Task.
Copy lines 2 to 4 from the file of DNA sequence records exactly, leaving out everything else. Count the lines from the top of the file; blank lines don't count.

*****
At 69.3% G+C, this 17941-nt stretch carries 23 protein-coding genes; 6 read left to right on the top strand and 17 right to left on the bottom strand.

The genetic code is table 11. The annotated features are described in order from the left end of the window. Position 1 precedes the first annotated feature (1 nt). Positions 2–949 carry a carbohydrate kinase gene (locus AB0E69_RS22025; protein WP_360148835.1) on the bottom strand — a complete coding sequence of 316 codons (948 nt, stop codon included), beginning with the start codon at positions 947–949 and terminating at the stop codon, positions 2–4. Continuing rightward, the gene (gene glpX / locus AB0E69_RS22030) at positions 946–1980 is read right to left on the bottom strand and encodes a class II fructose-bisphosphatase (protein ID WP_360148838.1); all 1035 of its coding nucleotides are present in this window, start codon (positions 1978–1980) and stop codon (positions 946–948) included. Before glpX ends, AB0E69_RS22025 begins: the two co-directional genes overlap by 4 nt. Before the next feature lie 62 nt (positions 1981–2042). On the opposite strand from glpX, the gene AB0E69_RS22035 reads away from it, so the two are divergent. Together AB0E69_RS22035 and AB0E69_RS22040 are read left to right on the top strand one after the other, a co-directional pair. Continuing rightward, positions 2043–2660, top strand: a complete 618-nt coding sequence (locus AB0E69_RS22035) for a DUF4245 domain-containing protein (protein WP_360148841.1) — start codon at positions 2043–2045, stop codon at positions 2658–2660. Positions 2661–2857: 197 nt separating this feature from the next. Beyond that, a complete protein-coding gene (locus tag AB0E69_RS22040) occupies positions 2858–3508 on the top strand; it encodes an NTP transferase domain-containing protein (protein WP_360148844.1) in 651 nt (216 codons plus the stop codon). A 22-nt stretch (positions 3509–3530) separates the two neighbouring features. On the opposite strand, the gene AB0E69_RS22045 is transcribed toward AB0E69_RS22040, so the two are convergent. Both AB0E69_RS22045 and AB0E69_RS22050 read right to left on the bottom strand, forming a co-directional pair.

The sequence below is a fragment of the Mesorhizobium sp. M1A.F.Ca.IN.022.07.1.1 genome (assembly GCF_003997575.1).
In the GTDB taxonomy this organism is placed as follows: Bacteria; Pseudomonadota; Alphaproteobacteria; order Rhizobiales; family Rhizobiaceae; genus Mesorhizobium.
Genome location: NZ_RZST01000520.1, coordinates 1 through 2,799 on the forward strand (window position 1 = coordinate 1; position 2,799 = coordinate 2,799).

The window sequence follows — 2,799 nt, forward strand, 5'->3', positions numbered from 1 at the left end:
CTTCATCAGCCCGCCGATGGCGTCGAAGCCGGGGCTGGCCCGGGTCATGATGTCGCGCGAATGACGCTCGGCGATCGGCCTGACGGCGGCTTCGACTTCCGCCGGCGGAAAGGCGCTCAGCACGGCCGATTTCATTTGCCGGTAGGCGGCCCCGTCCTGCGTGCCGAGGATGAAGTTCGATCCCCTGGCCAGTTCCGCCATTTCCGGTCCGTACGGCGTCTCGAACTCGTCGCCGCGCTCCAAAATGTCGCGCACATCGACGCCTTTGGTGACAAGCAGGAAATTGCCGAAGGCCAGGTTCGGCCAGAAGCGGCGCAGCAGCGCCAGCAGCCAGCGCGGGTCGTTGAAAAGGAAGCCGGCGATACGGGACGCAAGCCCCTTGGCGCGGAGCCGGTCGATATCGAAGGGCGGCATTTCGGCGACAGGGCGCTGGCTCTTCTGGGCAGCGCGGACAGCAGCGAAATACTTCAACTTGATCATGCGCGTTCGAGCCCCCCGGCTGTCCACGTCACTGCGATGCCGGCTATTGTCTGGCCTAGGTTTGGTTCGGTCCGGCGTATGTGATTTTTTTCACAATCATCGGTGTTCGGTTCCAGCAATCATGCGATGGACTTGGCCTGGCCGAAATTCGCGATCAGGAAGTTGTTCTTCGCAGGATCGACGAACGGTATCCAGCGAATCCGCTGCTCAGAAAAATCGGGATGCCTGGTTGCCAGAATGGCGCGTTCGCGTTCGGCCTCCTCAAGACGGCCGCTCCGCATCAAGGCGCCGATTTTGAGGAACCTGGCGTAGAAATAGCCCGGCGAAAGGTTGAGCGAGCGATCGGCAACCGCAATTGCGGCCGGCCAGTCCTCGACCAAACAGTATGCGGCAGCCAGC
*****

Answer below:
The genetic code is table 11. The annotated features are described in order from the left end of the window. Position 1 precedes the first annotated feature (1 nt). Positions 2–949 carry a carbohydrate kinase gene (locus AB0E69_RS22025; protein WP_360148835.1) on the bottom strand — a complete coding sequence of 316 codons (948 nt, stop codon included), beginning with the start codon at positions 947–949 and terminating at the stop codon, positions 2–4. Continuing rightward, the gene (gene glpX / locus AB0E69_RS22030) at positions 946–1980 is read right to left on the bottom strand and encodes a class II fructose-bisphosphatase (protein ID WP_360148838.1); all 1035 of its coding nucleotides are present in this window, start codon (positions 1978–1980) and stop codon (positions 946–948) included. Before glpX ends, AB0E69_RS22025 begins: the two co-directional genes overlap by 4 nt. Before the next feature lie 62 nt (positions 1981–2042). On the opposite strand from glpX, the gene AB0E69_RS22035 reads away from it, so the two are divergent. Together AB0E69_RS22035 and AB0E69_RS22040 are read left to right on the top strand one after the other, a co-directional pair. Continuing rightward, positions 2043–2660, top strand: a complete 618-nt coding sequence (locus AB0E69_RS22035) for a DUF4245 domain-containing protein (protein WP_360148841.1) — start codon at positions 2043–2045, stop codon at positions 2658–2660. Positions 2661–2857: 197 nt separating this feature from the next. Beyond that, a complete protein-coding gene (locus tag AB0E69_RS22040) occupies positions 2858–3508 on the top strand; it encodes an NTP transferase domain-containing protein (protein WP_360148844.1) in 651 nt (216 codons plus the stop codon). A 22-nt stretch (positions 3509–3530) separates the two neighbouring features. On the opposite strand, the gene AB0E69_RS22045 is transcribed toward AB0E69_RS22040, so the two are convergent. Both AB0E69_RS22045 and AB0E69_RS22050 read right to left on the bottom strand, forming a co-directional pair.

The sequence below is a fragment of the Mesorhizobium sp. M1A.F.Ca.IN.022.07.1.1 genome (assembly GCF_003997575.1).
In the GTDB taxonomy this organism is placed as follows: Bacteria; Pseudomonadota; Alphaproteobacteria; order Rhizobiales; family Rhizobiaceae; genus Mesorhizobium.